"That's hardly fair, is it?" he said, laughter lurking in his voice. Laughter and something darker, something she couldn't read. "I know nothing about you, except that you are a fierce opponent at the card table."
His fingers slid over her hand. It was a light touch, teasing, testing, his skin cool through her lace gloves. But Sophia felt like fire had just licked along her arm, burning and shocking. She had to force herself to stay still and not jerk away and run screaming from the salon. She had never felt anything like it. It was almost--frightening.
She touched the tip of her tongue to her dry lips as his hand slid away. "Wh--what do you want to know?"
He suddenly frowned, as if a shadow passed over his face. "Everything."
Something seemed to sizzle in the air between them. Sophia couldn't look away from him. The game, which had started out so light and fun, such a dare, had become something so much more. It had become something she didn't understand at all.
She had wanted to see Dominic St. Claire tonight. Something had driven her to seek him out after she saw him and felt so strangely drawn to him at the park. But now--now she felt afraid of what he awoke in her.
And Sophia was never afraid.
"Come with me," Dominic said. He rose to his feet, his gilded chair scraping back over the parquet floor, and took her hand in his. His smooth, polished, charming manners suddenly took on a raw edge, and it was as if she was glimpsing the feral power under his poetical beauty. And it made her even more afraid.
Yet she couldn't pull her hand away. She couldn't turn and run as she longed to. Something in her bound her to his touch. He was so very different from everything she had ever known, every convention her parents pushed onto her, every safe suitor and narrow expectation. Something in him called out to the secret darkness within her that always brought her to places like the Devil's Fancy, to card tables and deep play.
Something in him was the same as her. She had that terrible certainty as she looked up into his forest-green eyes. And she let him take her hand and lead her through the crowded salon.
The hour grew late, and champagne had been flowing freely, driving the laughter louder and louder. Ladies leaned on their escort's shoulders as they watched the roulette wheel spin wildly, and she could hear music from the ballroom. But it was nothing to her, a mere echo. The only real thing was Dominic's hand on hers. What was she doing?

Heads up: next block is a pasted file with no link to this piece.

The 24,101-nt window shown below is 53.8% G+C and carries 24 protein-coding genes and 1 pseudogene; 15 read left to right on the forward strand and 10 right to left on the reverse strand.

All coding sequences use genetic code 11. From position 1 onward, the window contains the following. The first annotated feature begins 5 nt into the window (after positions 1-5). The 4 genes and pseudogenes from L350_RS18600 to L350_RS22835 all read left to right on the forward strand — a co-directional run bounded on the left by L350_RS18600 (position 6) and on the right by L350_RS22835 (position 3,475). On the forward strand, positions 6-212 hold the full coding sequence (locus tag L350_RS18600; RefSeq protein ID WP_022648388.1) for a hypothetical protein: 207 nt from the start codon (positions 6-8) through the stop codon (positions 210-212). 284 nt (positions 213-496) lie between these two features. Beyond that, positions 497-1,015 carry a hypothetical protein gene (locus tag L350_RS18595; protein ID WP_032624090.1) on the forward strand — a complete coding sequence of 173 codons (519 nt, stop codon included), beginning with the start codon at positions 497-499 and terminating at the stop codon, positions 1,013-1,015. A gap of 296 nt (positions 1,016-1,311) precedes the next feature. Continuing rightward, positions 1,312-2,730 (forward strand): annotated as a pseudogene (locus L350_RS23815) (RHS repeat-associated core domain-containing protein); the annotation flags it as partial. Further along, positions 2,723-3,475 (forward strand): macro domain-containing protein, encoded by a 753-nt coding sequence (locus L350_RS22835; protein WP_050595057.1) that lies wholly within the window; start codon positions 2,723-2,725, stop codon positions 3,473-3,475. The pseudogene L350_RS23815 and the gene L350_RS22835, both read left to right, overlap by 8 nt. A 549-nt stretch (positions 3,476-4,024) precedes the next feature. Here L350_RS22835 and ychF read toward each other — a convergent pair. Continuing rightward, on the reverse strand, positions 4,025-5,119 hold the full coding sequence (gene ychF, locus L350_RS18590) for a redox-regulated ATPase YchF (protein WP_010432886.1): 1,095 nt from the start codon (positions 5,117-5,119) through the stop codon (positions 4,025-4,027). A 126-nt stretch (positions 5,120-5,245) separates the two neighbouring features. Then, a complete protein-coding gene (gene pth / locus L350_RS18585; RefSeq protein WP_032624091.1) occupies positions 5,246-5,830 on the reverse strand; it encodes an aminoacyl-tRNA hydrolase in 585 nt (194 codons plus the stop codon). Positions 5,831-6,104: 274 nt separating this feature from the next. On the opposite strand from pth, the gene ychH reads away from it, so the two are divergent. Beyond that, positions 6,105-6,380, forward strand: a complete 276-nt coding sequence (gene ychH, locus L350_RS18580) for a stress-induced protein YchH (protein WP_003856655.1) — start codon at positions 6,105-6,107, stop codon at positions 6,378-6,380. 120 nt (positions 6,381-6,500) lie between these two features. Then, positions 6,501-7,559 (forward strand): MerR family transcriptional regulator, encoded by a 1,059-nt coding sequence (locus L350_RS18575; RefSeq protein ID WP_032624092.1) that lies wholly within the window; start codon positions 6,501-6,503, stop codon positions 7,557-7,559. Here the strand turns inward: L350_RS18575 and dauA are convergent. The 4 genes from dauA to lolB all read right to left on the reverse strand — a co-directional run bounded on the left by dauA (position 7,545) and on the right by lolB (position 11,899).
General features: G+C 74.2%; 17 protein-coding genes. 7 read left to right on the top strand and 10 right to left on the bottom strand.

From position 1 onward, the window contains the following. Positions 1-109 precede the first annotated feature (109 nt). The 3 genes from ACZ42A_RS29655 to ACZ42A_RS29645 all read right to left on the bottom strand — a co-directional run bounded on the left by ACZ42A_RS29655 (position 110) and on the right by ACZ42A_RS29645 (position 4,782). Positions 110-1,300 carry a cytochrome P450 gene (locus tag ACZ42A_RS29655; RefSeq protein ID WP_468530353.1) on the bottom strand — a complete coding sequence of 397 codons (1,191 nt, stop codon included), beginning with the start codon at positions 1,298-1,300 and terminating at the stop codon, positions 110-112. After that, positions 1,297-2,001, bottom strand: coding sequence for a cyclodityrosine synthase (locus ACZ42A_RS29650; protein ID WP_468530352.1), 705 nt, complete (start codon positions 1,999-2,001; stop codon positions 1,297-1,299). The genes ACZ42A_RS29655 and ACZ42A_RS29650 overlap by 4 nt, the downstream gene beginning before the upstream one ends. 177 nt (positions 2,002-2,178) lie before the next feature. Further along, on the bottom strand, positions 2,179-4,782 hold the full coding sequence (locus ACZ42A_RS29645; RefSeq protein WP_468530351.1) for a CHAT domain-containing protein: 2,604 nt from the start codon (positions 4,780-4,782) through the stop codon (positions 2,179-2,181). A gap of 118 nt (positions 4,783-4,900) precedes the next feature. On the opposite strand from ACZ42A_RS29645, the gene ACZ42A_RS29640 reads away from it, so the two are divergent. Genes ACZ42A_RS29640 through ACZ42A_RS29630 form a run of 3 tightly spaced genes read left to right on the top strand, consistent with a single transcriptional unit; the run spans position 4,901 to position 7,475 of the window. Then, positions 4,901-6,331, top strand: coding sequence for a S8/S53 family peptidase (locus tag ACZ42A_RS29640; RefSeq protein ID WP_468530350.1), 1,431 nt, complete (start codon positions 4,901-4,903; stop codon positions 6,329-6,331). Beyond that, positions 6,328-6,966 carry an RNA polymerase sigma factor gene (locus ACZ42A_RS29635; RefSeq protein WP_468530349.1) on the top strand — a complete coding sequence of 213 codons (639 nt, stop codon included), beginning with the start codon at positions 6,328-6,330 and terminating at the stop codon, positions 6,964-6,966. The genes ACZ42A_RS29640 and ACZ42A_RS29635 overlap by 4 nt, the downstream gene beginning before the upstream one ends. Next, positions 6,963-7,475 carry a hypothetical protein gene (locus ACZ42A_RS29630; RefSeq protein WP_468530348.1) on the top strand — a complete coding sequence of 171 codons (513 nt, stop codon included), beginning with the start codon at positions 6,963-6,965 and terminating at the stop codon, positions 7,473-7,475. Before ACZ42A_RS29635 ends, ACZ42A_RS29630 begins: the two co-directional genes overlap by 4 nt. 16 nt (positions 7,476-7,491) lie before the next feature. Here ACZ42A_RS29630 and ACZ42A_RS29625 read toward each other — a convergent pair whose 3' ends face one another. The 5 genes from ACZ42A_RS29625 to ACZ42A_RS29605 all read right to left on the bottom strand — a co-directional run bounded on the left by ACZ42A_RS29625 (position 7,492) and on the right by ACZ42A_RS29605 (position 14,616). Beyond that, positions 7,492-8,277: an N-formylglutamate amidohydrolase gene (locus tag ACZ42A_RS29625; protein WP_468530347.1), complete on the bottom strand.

Where had he been all those long, dull months and years of her life?
He led her down the staircase, past couples who sat against the banisters whispering together. They went to the cold marble foyer where she had talked her way past the grim-faced butler earlier that evening. The man wasn't there now, and there was only the quiet of the night after the loud party.
Dominic opened a door half-hidden in the wall and tugged her in after him. When the door closed, they were closed off in darkness. The only light was a faint glow from a window high in the wall. Sophia leaned back against the door and saw they were in a tiny sitting room of sorts, crowded with the hulking shapes of furniture.
But then Dominic braced his palm flat to the door above her head, his warm, tall body close to hers, and she knew only him. He pulled off his mask and threw it to the floor. His face was lean and harsh in the light, his eyes brilliant as he stared down at her.
Sophia thought he must be a supremely intense Hamlet. It was no wonder ladies flocked to his theater.
"Who are you?" he asked, his voice low and rough.
Sophia swallowed hard. "Just a woman who enjoys a good game of cards."
"And what else do you enjoy?" He reached up and gently traced the curve of her jaw with his fingertips. Sophia shivered, and his fingers skimmed lightly over her cheek.
When she felt him touch the edge of her mask, she drew her head back. A little spark of reality came back to her. She was daring, true; something drove her to seek out places like this, to find somewhere beyond her small, restricted world. But she didn't want to be completely ruined either.
And she also remembered the dark glare Dominic gave her cousin Aidan in the park. He did not like her family. He couldn't know who she was.